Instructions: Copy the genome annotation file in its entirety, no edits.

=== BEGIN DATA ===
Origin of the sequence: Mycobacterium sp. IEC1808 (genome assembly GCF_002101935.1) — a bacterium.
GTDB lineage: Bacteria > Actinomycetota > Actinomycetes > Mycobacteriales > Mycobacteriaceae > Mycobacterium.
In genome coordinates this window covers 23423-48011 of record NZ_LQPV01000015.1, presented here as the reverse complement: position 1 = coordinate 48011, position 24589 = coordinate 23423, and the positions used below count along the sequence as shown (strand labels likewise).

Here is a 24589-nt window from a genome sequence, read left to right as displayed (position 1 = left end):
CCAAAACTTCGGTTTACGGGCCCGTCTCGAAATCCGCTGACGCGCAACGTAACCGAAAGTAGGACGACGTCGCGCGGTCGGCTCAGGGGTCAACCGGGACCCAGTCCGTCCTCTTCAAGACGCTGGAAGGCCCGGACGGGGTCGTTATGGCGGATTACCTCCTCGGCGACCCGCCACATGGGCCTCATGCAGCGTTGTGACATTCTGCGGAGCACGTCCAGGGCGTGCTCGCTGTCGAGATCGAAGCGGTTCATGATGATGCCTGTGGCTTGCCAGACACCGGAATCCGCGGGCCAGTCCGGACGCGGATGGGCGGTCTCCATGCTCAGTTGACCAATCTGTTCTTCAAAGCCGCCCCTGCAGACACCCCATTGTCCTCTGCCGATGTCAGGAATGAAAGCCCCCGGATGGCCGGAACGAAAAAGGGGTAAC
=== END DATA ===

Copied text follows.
Origin of the sequence: Mycobacterium sp. IEC1808 (genome assembly GCF_002101935.1) — a bacterium.
GTDB lineage: Bacteria > Actinomycetota > Actinomycetes > Mycobacteriales > Mycobacteriaceae > Mycobacterium.
In genome coordinates this window covers 23423-48011 of record NZ_LQPV01000015.1, presented here as the reverse complement: position 1 = coordinate 48011, position 24589 = coordinate 23423, and the positions used below count along the sequence as shown (strand labels likewise).

Here is a 24589-nt window from a genome sequence, read left to right as displayed (position 1 = left end):
CCAAAACTTCGGTTTACGGGCCCGTCTCGAAATCCGCTGACGCGCAACGTAACCGAAAGTAGGACGACGTCGCGCGGTCGGCTCAGGGGTCAACCGGGACCCAGTCCGTCCTCTTCAAGACGCTGGAAGGCCCGGACGGGGTCGTTATGGCGGATTACCTCCTCGGCGACCCGCCACATGGGCCTCATGCAGCGTTGTGACATTCTGCGGAGCACGTCCAGGGCGTGCTCGCTGTCGAGATCGAAGCGGTTCATGATGATGCCTGTGGCTTGCCAGACACCGGAATCCGCGGGCCAGTCCGGACGCGGATGGGCGGTCTCCATGCTCAGTTGACCAATCTGTTCTTCAAAGCCGCCCCTGCAGACACCCCATTGTCCTCTGCCGATGTCAGGAATGAAAGCCCCCGGATGGCCGGAACGAAAAAGGGGTAAC